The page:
Abstract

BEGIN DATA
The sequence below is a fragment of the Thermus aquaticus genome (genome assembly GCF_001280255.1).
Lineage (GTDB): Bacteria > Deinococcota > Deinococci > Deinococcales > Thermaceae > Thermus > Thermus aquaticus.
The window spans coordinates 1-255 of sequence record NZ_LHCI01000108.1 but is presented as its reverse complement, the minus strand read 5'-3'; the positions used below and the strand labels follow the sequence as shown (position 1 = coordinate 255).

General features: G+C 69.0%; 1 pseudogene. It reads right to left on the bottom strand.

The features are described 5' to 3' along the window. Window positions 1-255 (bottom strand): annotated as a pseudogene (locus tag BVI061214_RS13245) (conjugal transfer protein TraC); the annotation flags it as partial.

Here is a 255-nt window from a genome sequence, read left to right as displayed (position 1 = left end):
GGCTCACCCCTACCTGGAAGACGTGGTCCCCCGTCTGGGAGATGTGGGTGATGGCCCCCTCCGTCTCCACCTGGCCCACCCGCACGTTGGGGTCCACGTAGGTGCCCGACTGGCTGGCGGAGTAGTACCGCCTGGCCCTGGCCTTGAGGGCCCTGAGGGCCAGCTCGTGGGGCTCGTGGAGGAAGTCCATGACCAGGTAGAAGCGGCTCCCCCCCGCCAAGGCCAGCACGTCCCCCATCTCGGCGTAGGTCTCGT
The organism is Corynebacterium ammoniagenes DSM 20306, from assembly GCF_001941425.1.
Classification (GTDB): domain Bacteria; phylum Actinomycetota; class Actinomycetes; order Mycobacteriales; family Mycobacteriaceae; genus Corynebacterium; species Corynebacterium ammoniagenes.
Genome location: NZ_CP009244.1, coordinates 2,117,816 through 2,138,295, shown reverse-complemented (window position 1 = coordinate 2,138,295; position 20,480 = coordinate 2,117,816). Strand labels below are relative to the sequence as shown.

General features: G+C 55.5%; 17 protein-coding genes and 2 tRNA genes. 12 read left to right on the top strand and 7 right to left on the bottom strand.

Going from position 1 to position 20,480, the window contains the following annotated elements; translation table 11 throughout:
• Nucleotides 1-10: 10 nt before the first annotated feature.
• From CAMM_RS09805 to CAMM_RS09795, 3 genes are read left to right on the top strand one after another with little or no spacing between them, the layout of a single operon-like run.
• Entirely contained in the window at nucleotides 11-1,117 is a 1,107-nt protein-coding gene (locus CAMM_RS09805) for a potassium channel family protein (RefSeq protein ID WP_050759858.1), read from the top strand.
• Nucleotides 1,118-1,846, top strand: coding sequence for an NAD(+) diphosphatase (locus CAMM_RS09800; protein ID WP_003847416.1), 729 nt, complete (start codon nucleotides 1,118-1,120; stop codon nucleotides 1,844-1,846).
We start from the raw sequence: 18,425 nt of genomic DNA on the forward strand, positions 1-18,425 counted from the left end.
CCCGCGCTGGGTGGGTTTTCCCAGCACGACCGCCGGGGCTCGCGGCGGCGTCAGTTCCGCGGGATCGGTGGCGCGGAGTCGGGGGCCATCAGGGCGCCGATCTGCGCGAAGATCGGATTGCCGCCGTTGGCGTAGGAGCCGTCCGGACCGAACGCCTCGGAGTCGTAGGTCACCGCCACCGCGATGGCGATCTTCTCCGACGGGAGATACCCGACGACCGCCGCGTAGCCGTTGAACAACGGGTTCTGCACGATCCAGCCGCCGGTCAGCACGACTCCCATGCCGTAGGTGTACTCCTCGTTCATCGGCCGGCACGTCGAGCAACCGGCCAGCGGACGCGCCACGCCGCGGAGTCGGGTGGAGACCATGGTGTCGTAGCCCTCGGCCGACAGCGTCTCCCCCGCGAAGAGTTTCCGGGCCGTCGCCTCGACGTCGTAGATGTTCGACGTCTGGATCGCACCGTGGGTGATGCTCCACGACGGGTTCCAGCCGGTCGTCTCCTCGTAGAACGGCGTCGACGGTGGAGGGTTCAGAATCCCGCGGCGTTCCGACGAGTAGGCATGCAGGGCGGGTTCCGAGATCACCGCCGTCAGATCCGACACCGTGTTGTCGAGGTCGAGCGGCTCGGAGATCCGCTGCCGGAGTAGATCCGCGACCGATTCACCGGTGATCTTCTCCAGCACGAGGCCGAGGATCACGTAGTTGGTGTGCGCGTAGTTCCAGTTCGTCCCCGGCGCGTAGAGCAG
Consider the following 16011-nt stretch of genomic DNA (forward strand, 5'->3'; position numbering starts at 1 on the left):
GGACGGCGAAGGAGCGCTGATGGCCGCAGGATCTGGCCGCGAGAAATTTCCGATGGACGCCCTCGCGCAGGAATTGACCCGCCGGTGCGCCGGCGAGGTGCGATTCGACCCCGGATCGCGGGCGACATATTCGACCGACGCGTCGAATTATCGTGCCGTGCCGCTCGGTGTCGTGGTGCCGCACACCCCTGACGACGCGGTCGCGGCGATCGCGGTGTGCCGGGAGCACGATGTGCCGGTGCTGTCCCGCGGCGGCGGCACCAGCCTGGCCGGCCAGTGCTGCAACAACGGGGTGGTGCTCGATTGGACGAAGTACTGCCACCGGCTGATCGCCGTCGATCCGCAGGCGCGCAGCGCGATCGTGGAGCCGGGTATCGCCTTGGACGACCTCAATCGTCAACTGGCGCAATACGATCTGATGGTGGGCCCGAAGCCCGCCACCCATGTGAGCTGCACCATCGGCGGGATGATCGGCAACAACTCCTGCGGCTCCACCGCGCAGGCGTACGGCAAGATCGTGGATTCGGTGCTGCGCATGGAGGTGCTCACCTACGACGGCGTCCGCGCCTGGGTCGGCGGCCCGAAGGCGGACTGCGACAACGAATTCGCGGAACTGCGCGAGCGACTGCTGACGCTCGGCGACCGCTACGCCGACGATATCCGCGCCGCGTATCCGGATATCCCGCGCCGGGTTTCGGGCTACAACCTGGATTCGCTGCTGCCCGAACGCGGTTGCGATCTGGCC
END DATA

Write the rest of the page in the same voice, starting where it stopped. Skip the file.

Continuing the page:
This research examines the phenomenon of interruptions and suspensions in decision making. It is proposed that information processing may change from a bottom-up, data-driven to a top-down, goal-directed mode after an interruption, thereby affecting preferences. In particular, in decisions involving desirability and feasibility conflicts, because desirability is a superordinate goal to feasibility, four studies found that when a decision is interrupted and later resumed, people become more likely to favor highly desirable but less feasible consumption, such as a high-risk, high-reward option or a high-quality, high-price option. A reduced focus on feasibility is found to underlie this effect.

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